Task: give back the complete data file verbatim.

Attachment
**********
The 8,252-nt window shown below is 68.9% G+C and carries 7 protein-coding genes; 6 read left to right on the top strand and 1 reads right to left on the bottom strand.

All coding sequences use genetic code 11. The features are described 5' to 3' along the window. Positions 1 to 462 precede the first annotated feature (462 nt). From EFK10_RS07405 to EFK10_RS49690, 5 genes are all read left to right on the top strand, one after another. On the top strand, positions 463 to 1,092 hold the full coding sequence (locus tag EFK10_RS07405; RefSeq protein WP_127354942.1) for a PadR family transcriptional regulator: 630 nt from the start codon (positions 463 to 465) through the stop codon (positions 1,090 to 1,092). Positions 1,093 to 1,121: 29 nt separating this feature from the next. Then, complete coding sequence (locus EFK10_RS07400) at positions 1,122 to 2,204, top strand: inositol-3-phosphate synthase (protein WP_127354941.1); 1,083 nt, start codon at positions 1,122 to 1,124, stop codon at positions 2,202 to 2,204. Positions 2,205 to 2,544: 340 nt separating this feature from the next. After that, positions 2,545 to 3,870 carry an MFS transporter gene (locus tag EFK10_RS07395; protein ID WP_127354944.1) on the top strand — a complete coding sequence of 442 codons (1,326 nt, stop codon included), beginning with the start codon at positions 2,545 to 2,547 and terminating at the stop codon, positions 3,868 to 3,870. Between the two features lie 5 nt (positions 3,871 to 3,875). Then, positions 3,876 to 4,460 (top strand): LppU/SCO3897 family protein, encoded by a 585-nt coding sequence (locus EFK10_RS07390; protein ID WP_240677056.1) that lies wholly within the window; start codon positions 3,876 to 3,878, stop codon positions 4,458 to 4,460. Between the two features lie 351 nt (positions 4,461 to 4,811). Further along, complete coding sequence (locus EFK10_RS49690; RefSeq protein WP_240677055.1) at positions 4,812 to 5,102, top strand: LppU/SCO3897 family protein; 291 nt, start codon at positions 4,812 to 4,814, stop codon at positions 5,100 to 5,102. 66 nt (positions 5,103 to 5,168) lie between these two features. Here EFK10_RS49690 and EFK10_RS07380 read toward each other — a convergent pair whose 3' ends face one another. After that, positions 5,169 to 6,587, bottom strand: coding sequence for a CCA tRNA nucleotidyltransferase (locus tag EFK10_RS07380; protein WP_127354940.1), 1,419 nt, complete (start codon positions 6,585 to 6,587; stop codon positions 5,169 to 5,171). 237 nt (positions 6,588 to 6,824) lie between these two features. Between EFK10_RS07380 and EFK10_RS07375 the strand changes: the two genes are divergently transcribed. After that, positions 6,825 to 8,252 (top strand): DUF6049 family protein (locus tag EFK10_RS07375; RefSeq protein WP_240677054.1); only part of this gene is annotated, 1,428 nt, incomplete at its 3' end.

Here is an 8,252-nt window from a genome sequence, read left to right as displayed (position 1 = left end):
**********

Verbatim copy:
The 8,252-nt window shown below is 68.9% G+C and carries 7 protein-coding genes; 6 read left to right on the top strand and 1 reads right to left on the bottom strand.

All coding sequences use genetic code 11. The features are described 5' to 3' along the window. Positions 1 to 462 precede the first annotated feature (462 nt). From EFK10_RS07405 to EFK10_RS49690, 5 genes are all read left to right on the top strand, one after another. On the top strand, positions 463 to 1,092 hold the full coding sequence (locus tag EFK10_RS07405; RefSeq protein WP_127354942.1) for a PadR family transcriptional regulator: 630 nt from the start codon (positions 463 to 465) through the stop codon (positions 1,090 to 1,092). Positions 1,093 to 1,121: 29 nt separating this feature from the next. Then, complete coding sequence (locus EFK10_RS07400) at positions 1,122 to 2,204, top strand: inositol-3-phosphate synthase (protein WP_127354941.1); 1,083 nt, start codon at positions 1,122 to 1,124, stop codon at positions 2,202 to 2,204. Positions 2,205 to 2,544: 340 nt separating this feature from the next. After that, positions 2,545 to 3,870 carry an MFS transporter gene (locus tag EFK10_RS07395; protein ID WP_127354944.1) on the top strand — a complete coding sequence of 442 codons (1,326 nt, stop codon included), beginning with the start codon at positions 2,545 to 2,547 and terminating at the stop codon, positions 3,868 to 3,870. Between the two features lie 5 nt (positions 3,871 to 3,875). Then, positions 3,876 to 4,460 (top strand): LppU/SCO3897 family protein, encoded by a 585-nt coding sequence (locus EFK10_RS07390; protein ID WP_240677056.1) that lies wholly within the window; start codon positions 3,876 to 3,878, stop codon positions 4,458 to 4,460. Between the two features lie 351 nt (positions 4,461 to 4,811). Further along, complete coding sequence (locus EFK10_RS49690; RefSeq protein WP_240677055.1) at positions 4,812 to 5,102, top strand: LppU/SCO3897 family protein; 291 nt, start codon at positions 4,812 to 4,814, stop codon at positions 5,100 to 5,102. 66 nt (positions 5,103 to 5,168) lie between these two features. Here EFK10_RS49690 and EFK10_RS07380 read toward each other — a convergent pair whose 3' ends face one another. After that, positions 5,169 to 6,587, bottom strand: coding sequence for a CCA tRNA nucleotidyltransferase (locus tag EFK10_RS07380; protein WP_127354940.1), 1,419 nt, complete (start codon positions 6,585 to 6,587; stop codon positions 5,169 to 5,171). 237 nt (positions 6,588 to 6,824) lie between these two features. Between EFK10_RS07380 and EFK10_RS07375 the strand changes: the two genes are divergently transcribed. After that, positions 6,825 to 8,252 (top strand): DUF6049 family protein (locus tag EFK10_RS07375; RefSeq protein WP_240677054.1); only part of this gene is annotated, 1,428 nt, incomplete at its 3' end.

Here is an 8,252-nt window from a genome sequence, read left to right as displayed (position 1 = left end):